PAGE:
1. Two days ago I visited a park called the Hanging Garden and I got followed around by a boy named Rafi who was selling peacock feathers and must have felt like I was an easy target. What he didn’t realize is that he was just wasting his time, but I quite enjoyed the conversation.
He said he is 23 and has a 20 year old sister. His grandma makes the peacock fans and he kept fanning me with it saying things like, “You need this for when you go to fancy events at the Royal Palace in England.” This really confused me, but i let it happen.
He followed me for 15 minutes talking my ear off, though I didn’t feel threatened by him, I think he was also maybe bored. He kept trying to convince me that of course I could fit a fan in my suitcase, between my clothes, but I kept telling him I had no interest in buying it because I really didn’t have room or need for it. He also kept calling me Juniper and saying that he thought it was a great name. I agree, Juniper is a fantastic name, though as a five year old it sure ticked me off when Grandpa Bill called me that.
Finally I said, “Rafi, I really have to go now, and I have no intentions of buying a fan, but I wish you the best of luck. I also told him I wasn’t planning to punch him, but that it had happened in the past when another boy wouldn’t leave me alone” And he said, “But Juniper, you are my friend now, please don’t go. I’ll give you one for 200 rupees!” I again declined, and on the way out met another boy selling fans who said, “Madame, fan? 100 rupees!” I said, “Hey, I already talked to Rafi, and no, I don’t want one, but he was trying to sell to me for twice the cost!”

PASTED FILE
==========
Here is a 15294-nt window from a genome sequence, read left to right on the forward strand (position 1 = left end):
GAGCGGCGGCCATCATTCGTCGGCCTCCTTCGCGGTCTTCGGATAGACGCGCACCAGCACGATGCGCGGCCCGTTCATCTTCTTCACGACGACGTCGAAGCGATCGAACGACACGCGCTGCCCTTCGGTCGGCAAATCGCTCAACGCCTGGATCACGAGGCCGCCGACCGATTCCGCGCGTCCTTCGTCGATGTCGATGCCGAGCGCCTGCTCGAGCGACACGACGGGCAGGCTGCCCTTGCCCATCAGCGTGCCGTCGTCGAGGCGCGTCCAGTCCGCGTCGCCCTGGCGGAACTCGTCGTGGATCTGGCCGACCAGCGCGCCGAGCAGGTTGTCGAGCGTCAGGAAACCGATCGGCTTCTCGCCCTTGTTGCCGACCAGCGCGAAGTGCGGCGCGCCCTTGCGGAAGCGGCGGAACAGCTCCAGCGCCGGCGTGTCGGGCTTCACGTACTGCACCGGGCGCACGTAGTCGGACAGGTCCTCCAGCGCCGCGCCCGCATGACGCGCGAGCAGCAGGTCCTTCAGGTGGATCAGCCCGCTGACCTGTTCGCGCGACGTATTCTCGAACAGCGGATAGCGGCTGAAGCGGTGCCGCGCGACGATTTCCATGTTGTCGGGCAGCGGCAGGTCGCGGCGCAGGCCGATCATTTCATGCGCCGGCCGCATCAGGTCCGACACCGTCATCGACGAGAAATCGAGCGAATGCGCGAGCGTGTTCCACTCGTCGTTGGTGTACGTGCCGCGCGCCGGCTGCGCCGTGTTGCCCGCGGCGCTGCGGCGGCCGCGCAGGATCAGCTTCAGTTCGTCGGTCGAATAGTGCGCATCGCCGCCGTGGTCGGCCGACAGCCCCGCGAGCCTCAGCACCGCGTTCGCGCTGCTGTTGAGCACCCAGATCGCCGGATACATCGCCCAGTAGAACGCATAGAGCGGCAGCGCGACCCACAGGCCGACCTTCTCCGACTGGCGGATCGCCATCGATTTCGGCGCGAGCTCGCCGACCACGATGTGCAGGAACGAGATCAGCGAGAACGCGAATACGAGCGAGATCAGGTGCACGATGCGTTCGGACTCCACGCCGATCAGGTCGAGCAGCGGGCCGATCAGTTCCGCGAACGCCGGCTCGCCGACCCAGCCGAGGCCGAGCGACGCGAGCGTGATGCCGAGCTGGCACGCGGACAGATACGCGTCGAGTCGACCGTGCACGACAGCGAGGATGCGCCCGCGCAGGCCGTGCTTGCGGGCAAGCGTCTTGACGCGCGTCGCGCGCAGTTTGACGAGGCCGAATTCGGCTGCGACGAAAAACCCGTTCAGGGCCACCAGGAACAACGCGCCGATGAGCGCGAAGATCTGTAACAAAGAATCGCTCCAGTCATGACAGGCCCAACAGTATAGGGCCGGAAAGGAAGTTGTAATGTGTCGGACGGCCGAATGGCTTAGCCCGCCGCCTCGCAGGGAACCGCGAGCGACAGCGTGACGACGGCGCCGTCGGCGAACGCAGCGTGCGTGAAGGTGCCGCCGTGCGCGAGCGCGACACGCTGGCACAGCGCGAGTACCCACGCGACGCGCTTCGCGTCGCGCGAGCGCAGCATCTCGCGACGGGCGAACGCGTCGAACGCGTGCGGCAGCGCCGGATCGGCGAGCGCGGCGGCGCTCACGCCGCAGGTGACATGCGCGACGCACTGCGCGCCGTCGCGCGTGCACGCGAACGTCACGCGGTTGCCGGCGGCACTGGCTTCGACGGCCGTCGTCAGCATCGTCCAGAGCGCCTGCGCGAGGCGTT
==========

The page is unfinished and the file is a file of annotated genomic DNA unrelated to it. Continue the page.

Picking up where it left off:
This sparked an argument between the two, and I scooted out. I was then offered to buy Kama Sutra by three, different, creepy, old men. No, no, and no.
Dammit Rafi, you had me fooled.
2. A few days back, while walking up the stairs at Bandra Station in the stampede of people, a boy stepped on my shoe and sent it flying backwards down the stairs. I wasn’t mad at all, those things happen, more flustered really that I had to backtrack and afraid that I would be walking to work barefoot.
Bandra Station from the outside so that you can imagine me here, losing shoes and grabbing butts.
No worries. I got the shoe. I walked up the stairs with it and then put it on once the platform cleared a little. I wasn’t honestly thinking much of it when I saw two boys come running at me, speaking loudly.